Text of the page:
Weight Of Ri On Rkt And How To Add Fondant After..

Decorating By schustc Updated 18 Mar 2011 , 4:10pm by helenecake

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schustc Posted 17 Mar 2011 , 11:30pm
post #1 of 11

ok - I've been researching this at length, and have seen a number of methods - but I still have some questions and concerns. My application is slightly different than the examples i have seen so I want to be sure..

my 3D dinosaur has a head with open jaws made out of hardened RKT. I almost lost the top and bottom jaw because the weight of the RKT pulled the structure down around the pvc pipe. I managed to save it and laid it down to harden (rather than right side up) and it's been sitting for a good week so is hard and set. My concern is that I have read butter cream can soften RKT, so I REALLY dont want to risk softening it and having the structure fall apart. Royal icing seems to be the other option (or modeling chocolate) to be honest, this thing is so big and the head wont get eaten (neither will the tail or legs) and to waste that much chocolate makes me cringe. So I am back to the royal icing....

Ok so if i use royal icing, will that weigh a lot? how will I get the fondant to STICK to the royal icing once it dries. Is there anything other than Royal icing that sounds like it will work better?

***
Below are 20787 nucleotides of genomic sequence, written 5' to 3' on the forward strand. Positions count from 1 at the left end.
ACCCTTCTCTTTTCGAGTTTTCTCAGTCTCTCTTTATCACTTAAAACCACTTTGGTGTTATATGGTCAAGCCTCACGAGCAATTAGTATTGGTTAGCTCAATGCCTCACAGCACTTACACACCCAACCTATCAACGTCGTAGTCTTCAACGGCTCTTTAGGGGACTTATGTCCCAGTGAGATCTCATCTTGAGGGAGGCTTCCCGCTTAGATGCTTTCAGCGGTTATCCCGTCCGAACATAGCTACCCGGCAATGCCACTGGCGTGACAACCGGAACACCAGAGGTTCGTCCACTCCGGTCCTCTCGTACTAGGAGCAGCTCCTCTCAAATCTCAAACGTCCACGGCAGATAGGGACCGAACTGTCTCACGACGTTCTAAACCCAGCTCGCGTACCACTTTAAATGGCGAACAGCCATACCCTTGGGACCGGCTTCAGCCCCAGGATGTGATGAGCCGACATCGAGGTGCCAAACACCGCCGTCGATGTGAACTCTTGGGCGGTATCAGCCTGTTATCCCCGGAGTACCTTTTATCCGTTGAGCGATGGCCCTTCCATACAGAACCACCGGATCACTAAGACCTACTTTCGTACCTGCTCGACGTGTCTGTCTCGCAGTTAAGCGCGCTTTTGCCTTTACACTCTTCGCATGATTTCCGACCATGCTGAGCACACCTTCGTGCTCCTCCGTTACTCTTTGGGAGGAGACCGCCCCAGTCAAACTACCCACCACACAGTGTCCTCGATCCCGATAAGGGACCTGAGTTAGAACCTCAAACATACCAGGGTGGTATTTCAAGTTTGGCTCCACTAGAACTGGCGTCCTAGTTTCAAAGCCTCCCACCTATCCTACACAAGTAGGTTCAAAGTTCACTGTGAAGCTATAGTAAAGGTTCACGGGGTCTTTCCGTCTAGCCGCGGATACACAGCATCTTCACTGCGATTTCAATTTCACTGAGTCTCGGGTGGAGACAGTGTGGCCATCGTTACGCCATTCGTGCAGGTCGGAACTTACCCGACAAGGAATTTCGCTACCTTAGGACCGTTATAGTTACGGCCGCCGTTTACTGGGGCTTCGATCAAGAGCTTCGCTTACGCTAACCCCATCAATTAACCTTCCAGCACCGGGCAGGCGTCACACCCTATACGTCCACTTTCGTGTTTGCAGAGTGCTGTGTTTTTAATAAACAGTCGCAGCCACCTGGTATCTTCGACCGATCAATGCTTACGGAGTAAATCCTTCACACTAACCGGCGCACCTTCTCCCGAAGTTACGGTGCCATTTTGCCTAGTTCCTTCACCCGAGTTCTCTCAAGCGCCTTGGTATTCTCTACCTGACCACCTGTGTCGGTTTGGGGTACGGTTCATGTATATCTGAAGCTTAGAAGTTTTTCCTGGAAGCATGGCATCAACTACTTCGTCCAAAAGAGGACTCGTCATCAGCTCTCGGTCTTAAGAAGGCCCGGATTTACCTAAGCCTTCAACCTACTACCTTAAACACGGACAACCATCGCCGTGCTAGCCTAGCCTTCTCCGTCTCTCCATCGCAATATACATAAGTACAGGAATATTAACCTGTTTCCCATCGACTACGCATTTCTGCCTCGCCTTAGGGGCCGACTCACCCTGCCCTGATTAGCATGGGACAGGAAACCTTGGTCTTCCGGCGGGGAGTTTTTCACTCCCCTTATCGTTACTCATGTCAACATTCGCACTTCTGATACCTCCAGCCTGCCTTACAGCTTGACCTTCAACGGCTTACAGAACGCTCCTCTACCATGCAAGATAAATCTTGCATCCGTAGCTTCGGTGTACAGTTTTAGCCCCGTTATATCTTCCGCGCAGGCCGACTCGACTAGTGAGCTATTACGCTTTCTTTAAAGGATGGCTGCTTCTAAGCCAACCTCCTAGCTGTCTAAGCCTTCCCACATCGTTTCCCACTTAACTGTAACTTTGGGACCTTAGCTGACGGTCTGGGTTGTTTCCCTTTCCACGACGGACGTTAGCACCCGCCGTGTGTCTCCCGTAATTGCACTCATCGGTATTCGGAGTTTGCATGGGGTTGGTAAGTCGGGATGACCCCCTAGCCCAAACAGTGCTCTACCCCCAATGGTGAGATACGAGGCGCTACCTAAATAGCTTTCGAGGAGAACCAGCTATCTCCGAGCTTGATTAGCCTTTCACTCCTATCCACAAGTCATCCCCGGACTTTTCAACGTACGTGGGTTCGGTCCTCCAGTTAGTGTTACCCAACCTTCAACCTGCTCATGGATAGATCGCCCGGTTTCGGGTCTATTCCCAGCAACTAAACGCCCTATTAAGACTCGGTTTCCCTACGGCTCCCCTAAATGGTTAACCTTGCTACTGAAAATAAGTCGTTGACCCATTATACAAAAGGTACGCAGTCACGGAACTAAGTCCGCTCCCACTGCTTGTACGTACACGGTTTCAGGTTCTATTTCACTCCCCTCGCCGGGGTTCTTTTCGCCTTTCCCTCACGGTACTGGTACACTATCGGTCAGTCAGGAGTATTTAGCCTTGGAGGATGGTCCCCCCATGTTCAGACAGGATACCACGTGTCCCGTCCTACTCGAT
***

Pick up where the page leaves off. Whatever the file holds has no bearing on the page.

10 replies
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malene541 Posted 17 Mar 2011 , 11:46pm
post #2 of 11

How about a thin layer of clear pipping gel?

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schustc Posted 17 Mar 2011 , 11:48pm
post #3 of 11

what is piping gel- would it harden and fill in gaps?
thank you!

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Dayti Posted 17 Mar 2011 , 11:48pm
post #4 of 11

I am NOT an expert on RKT by any means, but using royal icing is a pain. No matter what you do you will get little bits of icing sticking up all over the place when it's dry and you have to sand it down, else your fondant won't be smooth. If you do manage to get the whole thing smooth, spritzing with a fine spray of water should make your fondant stick.
Last time I resorted to ganache, on small things the cost maybe wouldn't be a problem, but on a big dinosaur it would be expensive (more so probably than modelling chocolate due to the cream in ganache!).
Hopefully someone else with have some good ideas.

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cownsj Posted 18 Mar 2011 , 12:01am
post #5 of 11

I use candy melts over my RKT, everytime. I started this last summer when I was doing a Buzz Lightyear cake. http://s314.photobucket.com/albums/ll426/ShelbyLynnCakes/?action=view¤t=Buzz4.jpg#!oZZ55QQcurrentZZhttp%3A%2F%2Fs314.photobucket.com%2Falbums%2Fll426%2FShelbyLynnCakes%2F%3Faction%3Dview%26current%3DBuzz6.jpg We had a spaceship that was crashing into the cake and was coming in on an angle. Made the ship, cut the angle, just perfectly, covered it in bc, then fondant and went to put it on the cake. It literally fell apart in our hands. It was very hot and humid out and it just was not going to hold together. So, we figured that candy melts has a high melting point. We used the same exact batch of RKT, redid our ship, hardened it in the fridge (again), and than painted on the melted candy melts. Put it back in the fridge to harden, and when it came out, nothing was going to melt that or have it fall apart. We haven't made anything with RKT since that we didn't put on the candy melts. It has held it's shape perfectly every single time. Hopefully this would work for you.

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schustc Posted 18 Mar 2011 , 2:25am
post #6 of 11